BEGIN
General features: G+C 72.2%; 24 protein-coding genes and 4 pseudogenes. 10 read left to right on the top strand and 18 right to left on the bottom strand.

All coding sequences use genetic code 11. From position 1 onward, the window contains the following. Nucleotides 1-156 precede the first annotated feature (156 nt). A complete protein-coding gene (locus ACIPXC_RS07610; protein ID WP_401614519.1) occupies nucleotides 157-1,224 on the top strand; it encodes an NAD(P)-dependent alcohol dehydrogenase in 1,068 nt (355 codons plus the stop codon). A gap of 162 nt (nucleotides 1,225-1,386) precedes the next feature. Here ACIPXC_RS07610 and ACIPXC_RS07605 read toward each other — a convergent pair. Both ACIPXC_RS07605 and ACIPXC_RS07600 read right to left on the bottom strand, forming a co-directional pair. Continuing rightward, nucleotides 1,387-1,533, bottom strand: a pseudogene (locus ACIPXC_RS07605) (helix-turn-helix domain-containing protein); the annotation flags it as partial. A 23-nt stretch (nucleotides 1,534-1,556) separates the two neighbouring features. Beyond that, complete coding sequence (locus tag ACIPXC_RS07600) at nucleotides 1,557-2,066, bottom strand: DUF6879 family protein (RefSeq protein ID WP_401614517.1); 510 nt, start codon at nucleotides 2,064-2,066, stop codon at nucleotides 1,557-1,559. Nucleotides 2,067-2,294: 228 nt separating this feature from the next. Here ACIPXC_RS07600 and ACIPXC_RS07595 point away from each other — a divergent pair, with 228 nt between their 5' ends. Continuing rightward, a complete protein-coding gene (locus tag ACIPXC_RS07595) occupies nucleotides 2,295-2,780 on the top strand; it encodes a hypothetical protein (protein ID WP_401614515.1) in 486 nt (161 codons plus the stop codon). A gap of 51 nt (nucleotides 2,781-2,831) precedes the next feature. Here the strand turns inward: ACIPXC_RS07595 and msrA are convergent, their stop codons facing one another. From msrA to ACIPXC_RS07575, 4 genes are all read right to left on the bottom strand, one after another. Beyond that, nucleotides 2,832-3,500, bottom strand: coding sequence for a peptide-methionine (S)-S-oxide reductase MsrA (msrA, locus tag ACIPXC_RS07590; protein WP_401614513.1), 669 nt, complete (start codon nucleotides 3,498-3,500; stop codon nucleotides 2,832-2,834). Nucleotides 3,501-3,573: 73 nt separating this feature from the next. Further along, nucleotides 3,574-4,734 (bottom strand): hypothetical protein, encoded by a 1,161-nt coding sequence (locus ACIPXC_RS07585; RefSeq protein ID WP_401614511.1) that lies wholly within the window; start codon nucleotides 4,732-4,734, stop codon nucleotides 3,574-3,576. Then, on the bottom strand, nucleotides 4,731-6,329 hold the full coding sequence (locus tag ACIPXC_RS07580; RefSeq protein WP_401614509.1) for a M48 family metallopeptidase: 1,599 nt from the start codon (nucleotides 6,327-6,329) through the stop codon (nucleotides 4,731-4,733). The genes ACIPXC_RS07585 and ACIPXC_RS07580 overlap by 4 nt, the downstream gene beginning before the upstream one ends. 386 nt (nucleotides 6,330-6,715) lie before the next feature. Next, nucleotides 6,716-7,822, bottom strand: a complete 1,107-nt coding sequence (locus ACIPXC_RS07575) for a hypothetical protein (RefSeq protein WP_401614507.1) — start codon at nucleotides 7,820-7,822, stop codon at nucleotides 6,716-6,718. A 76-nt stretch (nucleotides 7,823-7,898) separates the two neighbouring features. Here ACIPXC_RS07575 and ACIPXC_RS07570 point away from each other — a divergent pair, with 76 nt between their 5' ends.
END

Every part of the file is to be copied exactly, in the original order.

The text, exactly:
General features: G+C 72.2%; 24 protein-coding genes and 4 pseudogenes. 10 read left to right on the top strand and 18 right to left on the bottom strand.

All coding sequences use genetic code 11. From position 1 onward, the window contains the following. Nucleotides 1-156 precede the first annotated feature (156 nt). A complete protein-coding gene (locus ACIPXC_RS07610; protein ID WP_401614519.1) occupies nucleotides 157-1,224 on the top strand; it encodes an NAD(P)-dependent alcohol dehydrogenase in 1,068 nt (355 codons plus the stop codon). A gap of 162 nt (nucleotides 1,225-1,386) precedes the next feature. Here ACIPXC_RS07610 and ACIPXC_RS07605 read toward each other — a convergent pair. Both ACIPXC_RS07605 and ACIPXC_RS07600 read right to left on the bottom strand, forming a co-directional pair. Continuing rightward, nucleotides 1,387-1,533, bottom strand: a pseudogene (locus ACIPXC_RS07605) (helix-turn-helix domain-containing protein); the annotation flags it as partial. A 23-nt stretch (nucleotides 1,534-1,556) separates the two neighbouring features. Beyond that, complete coding sequence (locus tag ACIPXC_RS07600) at nucleotides 1,557-2,066, bottom strand: DUF6879 family protein (RefSeq protein ID WP_401614517.1); 510 nt, start codon at nucleotides 2,064-2,066, stop codon at nucleotides 1,557-1,559. Nucleotides 2,067-2,294: 228 nt separating this feature from the next. Here ACIPXC_RS07600 and ACIPXC_RS07595 point away from each other — a divergent pair, with 228 nt between their 5' ends. Continuing rightward, a complete protein-coding gene (locus tag ACIPXC_RS07595) occupies nucleotides 2,295-2,780 on the top strand; it encodes a hypothetical protein (protein ID WP_401614515.1) in 486 nt (161 codons plus the stop codon). A gap of 51 nt (nucleotides 2,781-2,831) precedes the next feature. Here the strand turns inward: ACIPXC_RS07595 and msrA are convergent, their stop codons facing one another. From msrA to ACIPXC_RS07575, 4 genes are all read right to left on the bottom strand, one after another. Beyond that, nucleotides 2,832-3,500, bottom strand: coding sequence for a peptide-methionine (S)-S-oxide reductase MsrA (msrA, locus tag ACIPXC_RS07590; protein WP_401614513.1), 669 nt, complete (start codon nucleotides 3,498-3,500; stop codon nucleotides 2,832-2,834). Nucleotides 3,501-3,573: 73 nt separating this feature from the next. Further along, nucleotides 3,574-4,734 (bottom strand): hypothetical protein, encoded by a 1,161-nt coding sequence (locus ACIPXC_RS07585; RefSeq protein ID WP_401614511.1) that lies wholly within the window; start codon nucleotides 4,732-4,734, stop codon nucleotides 3,574-3,576. Then, on the bottom strand, nucleotides 4,731-6,329 hold the full coding sequence (locus tag ACIPXC_RS07580; RefSeq protein WP_401614509.1) for a M48 family metallopeptidase: 1,599 nt from the start codon (nucleotides 6,327-6,329) through the stop codon (nucleotides 4,731-4,733). The genes ACIPXC_RS07585 and ACIPXC_RS07580 overlap by 4 nt, the downstream gene beginning before the upstream one ends. 386 nt (nucleotides 6,330-6,715) lie before the next feature. Next, nucleotides 6,716-7,822, bottom strand: a complete 1,107-nt coding sequence (locus ACIPXC_RS07575) for a hypothetical protein (RefSeq protein WP_401614507.1) — start codon at nucleotides 7,820-7,822, stop codon at nucleotides 6,716-6,718. A 76-nt stretch (nucleotides 7,823-7,898) separates the two neighbouring features. Here ACIPXC_RS07575 and ACIPXC_RS07570 point away from each other — a divergent pair, with 76 nt between their 5' ends.